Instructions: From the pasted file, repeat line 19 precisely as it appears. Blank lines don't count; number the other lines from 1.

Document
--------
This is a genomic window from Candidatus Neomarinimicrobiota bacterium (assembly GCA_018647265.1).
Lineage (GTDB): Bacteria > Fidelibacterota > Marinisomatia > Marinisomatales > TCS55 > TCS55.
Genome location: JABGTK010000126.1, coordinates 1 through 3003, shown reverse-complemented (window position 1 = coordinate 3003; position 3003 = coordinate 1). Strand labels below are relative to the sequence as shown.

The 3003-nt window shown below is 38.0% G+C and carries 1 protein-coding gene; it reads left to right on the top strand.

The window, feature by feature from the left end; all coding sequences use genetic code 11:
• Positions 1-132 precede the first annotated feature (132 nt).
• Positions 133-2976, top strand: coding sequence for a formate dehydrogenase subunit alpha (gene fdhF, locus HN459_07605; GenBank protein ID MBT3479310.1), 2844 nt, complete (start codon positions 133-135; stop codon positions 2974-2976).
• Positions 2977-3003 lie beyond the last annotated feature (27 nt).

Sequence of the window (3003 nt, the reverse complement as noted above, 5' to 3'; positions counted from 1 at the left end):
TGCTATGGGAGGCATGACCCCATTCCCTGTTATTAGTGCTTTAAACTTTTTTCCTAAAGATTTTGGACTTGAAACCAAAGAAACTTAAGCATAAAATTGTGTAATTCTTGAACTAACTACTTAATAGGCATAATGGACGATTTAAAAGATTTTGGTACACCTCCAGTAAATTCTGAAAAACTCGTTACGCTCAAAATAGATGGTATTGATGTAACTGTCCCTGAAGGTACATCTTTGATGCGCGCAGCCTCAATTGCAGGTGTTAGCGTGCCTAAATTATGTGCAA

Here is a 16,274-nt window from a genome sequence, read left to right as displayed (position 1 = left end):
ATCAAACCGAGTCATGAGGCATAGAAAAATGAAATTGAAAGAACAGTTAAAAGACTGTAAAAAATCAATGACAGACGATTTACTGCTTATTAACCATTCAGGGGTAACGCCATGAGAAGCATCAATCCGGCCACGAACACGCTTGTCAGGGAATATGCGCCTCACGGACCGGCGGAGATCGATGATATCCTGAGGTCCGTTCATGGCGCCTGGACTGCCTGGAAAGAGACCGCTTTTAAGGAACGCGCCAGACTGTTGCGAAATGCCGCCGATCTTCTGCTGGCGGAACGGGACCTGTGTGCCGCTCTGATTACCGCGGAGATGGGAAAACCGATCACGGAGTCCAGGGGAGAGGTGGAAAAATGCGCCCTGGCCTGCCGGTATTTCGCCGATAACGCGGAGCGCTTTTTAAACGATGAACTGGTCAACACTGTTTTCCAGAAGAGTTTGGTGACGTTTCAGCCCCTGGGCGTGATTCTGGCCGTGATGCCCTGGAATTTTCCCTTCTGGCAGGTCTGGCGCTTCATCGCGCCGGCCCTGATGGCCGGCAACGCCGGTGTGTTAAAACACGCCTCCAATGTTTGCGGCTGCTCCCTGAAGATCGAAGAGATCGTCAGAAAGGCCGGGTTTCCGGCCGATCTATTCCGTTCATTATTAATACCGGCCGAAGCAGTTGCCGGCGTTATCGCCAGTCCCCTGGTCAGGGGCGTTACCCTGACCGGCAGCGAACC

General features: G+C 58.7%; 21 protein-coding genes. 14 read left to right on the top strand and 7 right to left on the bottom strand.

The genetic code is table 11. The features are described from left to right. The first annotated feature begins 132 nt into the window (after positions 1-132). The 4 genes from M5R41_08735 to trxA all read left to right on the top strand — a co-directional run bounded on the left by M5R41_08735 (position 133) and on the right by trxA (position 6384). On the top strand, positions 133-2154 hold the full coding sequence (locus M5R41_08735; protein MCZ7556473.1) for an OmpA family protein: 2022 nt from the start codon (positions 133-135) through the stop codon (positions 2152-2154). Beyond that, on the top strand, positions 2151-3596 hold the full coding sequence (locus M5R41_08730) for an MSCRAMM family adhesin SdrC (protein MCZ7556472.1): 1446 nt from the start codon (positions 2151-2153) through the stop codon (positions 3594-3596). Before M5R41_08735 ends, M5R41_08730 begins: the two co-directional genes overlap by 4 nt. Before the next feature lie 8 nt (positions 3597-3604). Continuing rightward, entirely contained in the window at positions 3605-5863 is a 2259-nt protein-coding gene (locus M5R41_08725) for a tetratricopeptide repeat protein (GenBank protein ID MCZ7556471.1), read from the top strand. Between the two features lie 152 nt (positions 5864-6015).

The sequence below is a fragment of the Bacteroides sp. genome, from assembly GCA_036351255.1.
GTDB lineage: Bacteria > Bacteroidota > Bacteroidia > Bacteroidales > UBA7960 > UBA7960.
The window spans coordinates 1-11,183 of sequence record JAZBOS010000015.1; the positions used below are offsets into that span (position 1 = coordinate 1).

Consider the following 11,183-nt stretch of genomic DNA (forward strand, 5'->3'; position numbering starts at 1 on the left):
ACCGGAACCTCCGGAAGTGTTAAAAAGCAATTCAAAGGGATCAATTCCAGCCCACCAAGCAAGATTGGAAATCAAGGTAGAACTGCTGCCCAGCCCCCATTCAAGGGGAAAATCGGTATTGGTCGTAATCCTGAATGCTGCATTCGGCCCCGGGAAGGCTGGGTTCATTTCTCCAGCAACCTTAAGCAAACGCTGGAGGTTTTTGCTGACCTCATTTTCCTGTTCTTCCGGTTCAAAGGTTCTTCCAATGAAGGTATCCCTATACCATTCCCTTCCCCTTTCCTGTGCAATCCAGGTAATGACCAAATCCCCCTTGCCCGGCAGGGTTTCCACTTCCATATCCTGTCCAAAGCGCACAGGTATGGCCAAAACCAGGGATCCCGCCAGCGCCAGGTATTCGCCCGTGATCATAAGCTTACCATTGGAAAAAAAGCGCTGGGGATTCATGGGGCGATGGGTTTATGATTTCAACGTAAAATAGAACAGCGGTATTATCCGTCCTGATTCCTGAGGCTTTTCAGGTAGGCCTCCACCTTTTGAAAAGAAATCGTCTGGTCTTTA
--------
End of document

ACCGGAACCTCCGGAAGTGTTAAAAAGCAATTCAAAGGGATCAATTCCAGCCCACCAAGCAAGATTGGAAATCAAGGTAGAACTGCTGCCCAGCCCCCATTCAAGGGGAAAATCGGTATTGGTCGTAATCCTGAATGCTGCATTCGGCCCCGGGAAGGCTGGGTTCATTTCTCCAGCAACCTTAAGCAAACGCTGGAGGTTTTTGCTGACCTCATTTTCCTGTTCTTCCGGTTCAAAGGTTCTTCCAATGAAGGTATCCCTATACCATTCCCTTCCCCTTTCCTGTGCAATCCAGGTAATGACCAAATCCCCCTTGCCCGGCAGGGTTTCCACTTCCATATCCTGTCCAAAGCGCACAGGTATGGCCAAAACCAGGGATCCCGCCAGCGCCAGGTATTCGCCCGTGATCATAAGCTTACCATTGGAAAAAAAGCGCTGGGGATTCATGGGGCGATGGGTTTATGATTTCAACGTAAAATAGAACAGCGGTATTATCCGTCCTGATTCCTGAGGCTTTTCAGGTAGGCCTCCACCTTTTGAAAAGAAATCGTCTGGTCTTTA